Rockford Mayor Doug Scott asked Amtrak CEO George Warrington how Amtrak determines where to establish new service. He asked Warrington to comment about service between Chicago and Des Moines, Iowa, through Davis Junction.
"It doesn't come to mind," he replied.
Warrington said later that establishing the route, announced Feb.28, 2000, as part of a 21-state expansion, is not likely, according to the Rockford Register Star.
Warrington was participating in a roundtable discussion organized by U.S. Sen. Dick Durbin (D-Ill.) to discuss the future of passenger rail service in that state.
Warrington said the financially troubled company lacks the cash to invest in a fully completed route, such as Chicago-to-Des Moines, and such a route, if installed in increments, probably would not be profitable.
"The difficulty we have is that even if we start a new route, the economics of that service are not going to be very attractive," he said, and added, "We've never had sufficient capital to invest in that kind of equipment."
The discussion focused on improving routes and upgrading Chicago-to-St. Louis as a high-speed rail line. Few participants were interested in the Chicago-to-Des Moines route.
Legislation to create a bonding authority to finance that upgrade is pending in Congress; a fall vote is expected. Chicago also is the hub of an improved nine-state railroad network called the Midwest Regional Rail Initiative.
|Davis to remain station stop until...|
After an early morning meeting with all the top "officialdom" of the City of Davis, Calif., regarding Coast Starlight service to their city, Amtrak West CEO Gil Mallery rescinded the order and the train will continue to stop at Davis, at least, for now.
Mallery pledged a long-term commitment to the city. The community had been slated to be dropped from the next timetable.
NCI: Leo KingLATE, THIS TIME - Behind those trees around the curve and behind Acela Express No. 2150 lies Tin Bridge, a landmark for engineers running trains between Boston and New Haven - and now, for the Acela crews, between New York and the Hub. The double-track, curved deck dates back to the turn of the last century, although it has been rehabilitated several times since it was built. The most recent rehab was three years ago when Amtrak was preparing for high-speed trains. In this view, the train is running about one-half hour late and is enroute to Boston. Power car 2030 is on the point, and the 2031 is pushing from the rear on August 15.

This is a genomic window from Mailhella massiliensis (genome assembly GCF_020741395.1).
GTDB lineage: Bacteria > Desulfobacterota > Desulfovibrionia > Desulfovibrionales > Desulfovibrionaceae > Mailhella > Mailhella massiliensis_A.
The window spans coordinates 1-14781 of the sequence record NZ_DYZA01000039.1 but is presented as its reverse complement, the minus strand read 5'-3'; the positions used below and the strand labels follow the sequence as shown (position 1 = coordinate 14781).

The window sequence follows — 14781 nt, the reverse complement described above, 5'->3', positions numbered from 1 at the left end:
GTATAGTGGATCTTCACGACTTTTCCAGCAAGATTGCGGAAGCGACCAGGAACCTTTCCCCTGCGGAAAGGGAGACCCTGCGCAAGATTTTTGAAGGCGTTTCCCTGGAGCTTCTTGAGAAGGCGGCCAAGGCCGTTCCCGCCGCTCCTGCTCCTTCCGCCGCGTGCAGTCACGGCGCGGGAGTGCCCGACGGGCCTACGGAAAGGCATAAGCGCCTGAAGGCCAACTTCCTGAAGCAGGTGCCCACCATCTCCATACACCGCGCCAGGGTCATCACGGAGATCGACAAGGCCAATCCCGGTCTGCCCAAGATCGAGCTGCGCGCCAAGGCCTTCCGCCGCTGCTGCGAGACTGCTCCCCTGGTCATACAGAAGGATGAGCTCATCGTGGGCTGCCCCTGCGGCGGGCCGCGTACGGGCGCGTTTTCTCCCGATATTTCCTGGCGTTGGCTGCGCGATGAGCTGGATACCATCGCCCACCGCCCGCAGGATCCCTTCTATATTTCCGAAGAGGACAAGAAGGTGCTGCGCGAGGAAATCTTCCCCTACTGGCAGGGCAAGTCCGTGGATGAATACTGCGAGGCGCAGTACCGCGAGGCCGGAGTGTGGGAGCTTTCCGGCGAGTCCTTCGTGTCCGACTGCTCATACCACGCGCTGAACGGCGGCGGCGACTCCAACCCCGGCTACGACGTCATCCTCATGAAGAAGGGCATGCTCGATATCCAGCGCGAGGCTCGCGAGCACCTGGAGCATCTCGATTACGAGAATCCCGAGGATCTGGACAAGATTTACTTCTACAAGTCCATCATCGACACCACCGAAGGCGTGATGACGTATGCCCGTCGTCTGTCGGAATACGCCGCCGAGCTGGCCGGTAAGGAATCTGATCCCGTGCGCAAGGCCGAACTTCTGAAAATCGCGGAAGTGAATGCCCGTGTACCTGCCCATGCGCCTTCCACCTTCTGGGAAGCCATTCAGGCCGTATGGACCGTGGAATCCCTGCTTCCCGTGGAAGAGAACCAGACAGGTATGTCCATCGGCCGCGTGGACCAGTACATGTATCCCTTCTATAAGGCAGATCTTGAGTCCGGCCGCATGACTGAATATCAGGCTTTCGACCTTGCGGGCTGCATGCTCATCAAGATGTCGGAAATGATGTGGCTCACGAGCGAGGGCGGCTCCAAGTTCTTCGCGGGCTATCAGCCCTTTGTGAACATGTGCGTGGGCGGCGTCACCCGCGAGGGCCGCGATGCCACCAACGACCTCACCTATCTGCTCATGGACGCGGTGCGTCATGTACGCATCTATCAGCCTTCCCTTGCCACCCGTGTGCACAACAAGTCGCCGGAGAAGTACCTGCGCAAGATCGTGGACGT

UP derailment stalls Texas Eagles
A Union Pacific freight train derailed August 20 between Dallas and Fort Worth, blocking both main lines. Amtrak's No. 22, the eastbound Texas Eagle, had departed Fort Worth 12 minutes late, at 2:40 p.m. The train backed up to Fort Worth, and was later sent over the Trinity Rail Express' (TRE) route to Dallas. The Amtrak crew was required to wait for a TRE pilot.
TRE estimated a two-hour trip over 31 track miles, partially because of slow orders on track which is being readied for commuter service in October.
The Eagle's westward counterpart, No. 21, which for the second day had detoured via Gilmer due to another UP freight derailment between Texarkana and Marshall, was annulled at Dallas, with some 150 passengers who were bused to San Antonio.
|VTR, granite quarry win restoration argument|
The battle between Vermont Railways, Websterville, Vt. residents and Rock of Ages, a granite quarry, is just about over.
"We lost," Ricky Roberts said Thursday on behalf of the residents, whose homes lie within several feet of the old railroad tracks at the heart of the dispute.
A decision by the state Environmental Commission about possible Act 250 jurisdiction is the only thing that might hamper the railroad's plans to begin using the tracks again after more than a decade of disuse, reports the Times Argus.
In a last-ditch effort to address residents' concerns, state Sen. Henry Gray (D), met with John Gregory, president of Rock of Ages' quarry division, to negotiate on their behalf. It didn't work, with Rock of Ages asserting that work would continue toward revitalizing the Wells-Lamson Quarry tracks.
Residents have been arguing daily with Vermont Railways and Rock of Ages officials about true ownership of the land and rails and their rights as homeowners concerned about peace and safety in their back yards.